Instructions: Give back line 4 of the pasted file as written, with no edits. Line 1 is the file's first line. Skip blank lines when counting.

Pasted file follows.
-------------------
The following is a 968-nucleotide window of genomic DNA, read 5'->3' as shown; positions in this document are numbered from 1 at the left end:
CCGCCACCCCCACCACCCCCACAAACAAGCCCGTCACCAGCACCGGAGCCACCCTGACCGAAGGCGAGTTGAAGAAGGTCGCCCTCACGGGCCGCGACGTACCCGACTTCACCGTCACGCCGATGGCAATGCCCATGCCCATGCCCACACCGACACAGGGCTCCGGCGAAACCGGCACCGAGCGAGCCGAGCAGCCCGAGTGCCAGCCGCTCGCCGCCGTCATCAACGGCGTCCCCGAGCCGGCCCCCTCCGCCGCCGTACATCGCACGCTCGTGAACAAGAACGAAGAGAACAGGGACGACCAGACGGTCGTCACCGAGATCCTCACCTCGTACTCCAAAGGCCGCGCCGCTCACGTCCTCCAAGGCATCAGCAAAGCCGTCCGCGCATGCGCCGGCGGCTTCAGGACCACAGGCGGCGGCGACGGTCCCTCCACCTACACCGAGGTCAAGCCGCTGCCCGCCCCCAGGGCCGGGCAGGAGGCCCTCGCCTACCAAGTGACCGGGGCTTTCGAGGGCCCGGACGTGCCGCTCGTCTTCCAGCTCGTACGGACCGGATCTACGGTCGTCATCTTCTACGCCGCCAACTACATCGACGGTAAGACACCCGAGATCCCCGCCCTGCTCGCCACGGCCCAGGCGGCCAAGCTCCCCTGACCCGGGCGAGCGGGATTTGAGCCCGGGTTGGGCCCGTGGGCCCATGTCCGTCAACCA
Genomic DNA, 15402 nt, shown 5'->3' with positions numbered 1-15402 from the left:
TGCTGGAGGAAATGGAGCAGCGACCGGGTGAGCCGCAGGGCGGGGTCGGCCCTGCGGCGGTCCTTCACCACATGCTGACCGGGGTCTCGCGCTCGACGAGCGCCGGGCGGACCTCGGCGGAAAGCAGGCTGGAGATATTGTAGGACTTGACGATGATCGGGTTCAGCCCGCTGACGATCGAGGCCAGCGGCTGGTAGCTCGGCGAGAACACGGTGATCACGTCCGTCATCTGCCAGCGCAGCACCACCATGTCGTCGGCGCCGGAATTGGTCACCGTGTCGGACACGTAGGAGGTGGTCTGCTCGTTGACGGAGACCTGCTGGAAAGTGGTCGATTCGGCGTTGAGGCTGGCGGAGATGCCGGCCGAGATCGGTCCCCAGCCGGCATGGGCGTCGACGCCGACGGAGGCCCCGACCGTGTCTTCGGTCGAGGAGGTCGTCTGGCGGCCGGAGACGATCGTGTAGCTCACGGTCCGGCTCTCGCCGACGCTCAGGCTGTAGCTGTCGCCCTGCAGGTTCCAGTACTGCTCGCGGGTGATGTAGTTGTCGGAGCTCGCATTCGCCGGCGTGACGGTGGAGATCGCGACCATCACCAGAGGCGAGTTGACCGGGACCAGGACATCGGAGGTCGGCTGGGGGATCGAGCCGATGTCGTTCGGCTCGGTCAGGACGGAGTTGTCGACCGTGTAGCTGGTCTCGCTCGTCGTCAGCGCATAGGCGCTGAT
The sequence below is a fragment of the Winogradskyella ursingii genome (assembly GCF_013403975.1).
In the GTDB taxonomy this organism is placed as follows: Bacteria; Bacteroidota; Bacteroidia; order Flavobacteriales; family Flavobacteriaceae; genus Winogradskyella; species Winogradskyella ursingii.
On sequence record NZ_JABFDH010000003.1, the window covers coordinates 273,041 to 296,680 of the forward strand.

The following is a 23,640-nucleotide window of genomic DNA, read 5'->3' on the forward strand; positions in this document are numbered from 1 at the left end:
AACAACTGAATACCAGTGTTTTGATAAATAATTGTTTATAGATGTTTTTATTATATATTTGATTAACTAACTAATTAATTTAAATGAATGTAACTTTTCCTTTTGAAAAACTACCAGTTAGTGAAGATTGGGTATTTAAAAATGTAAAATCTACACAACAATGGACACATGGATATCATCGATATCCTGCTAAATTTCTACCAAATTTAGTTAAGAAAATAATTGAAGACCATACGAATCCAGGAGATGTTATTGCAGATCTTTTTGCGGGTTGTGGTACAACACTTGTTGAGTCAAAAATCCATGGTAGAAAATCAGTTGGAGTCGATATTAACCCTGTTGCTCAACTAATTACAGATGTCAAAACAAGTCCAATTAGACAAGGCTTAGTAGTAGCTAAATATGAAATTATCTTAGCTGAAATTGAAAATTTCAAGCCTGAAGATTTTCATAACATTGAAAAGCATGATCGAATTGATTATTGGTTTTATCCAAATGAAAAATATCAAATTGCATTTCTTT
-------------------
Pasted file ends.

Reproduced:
TGCTGGAGGAAATGGAGCAGCGACCGGGTGAGCCGCAGGGCGGGGTCGGCCCTGCGGCGGTCCTTCACCACATGCTGACCGGGGTCTCGCGCTCGACGAGCGCCGGGCGGACCTCGGCGGAAAGCAGGCTGGAGATATTGTAGGACTTGACGATGATCGGGTTCAGCCCGCTGACGATCGAGGCCAGCGGCTGGTAGCTCGGCGAGAACACGGTGATCACGTCCGTCATCTGCCAGCGCAGCACCACCATGTCGTCGGCGCCGGAATTGGTCACCGTGTCGGACACGTAGGAGGTGGTCTGCTCGTTGACGGAGACCTGCTGGAAAGTGGTCGATTCGGCGTTGAGGCTGGCGGAGATGCCGGCCGAGATCGGTCCCCAGCCGGCATGGGCGTCGACGCCGACGGAGGCCCCGACCGTGTCTTCGGTCGAGGAGGTCGTCTGGCGGCCGGAGACGATCGTGTAGCTCACGGTCCGGCTCTCGCCGACGCTCAGGCTGTAGCTGTCGCCCTGCAGGTTCCAGTACTGCTCGCGGGTGATGTAGTTGTCGGAGCTCGCATTCGCCGGCGTGACGGTGGAGATCGCGACCATCACCAGAGGCGAGTTGACCGGGACCAGGACATCGGAGGTCGGCTGGGGGATCGAGCCGATGTCGTTCGGCTCGGTCAGGACGGAGTTGTCGACCGTGTAGCTGGTCTCGCTCGTCGTCAGCGCATAGGCGCTGAT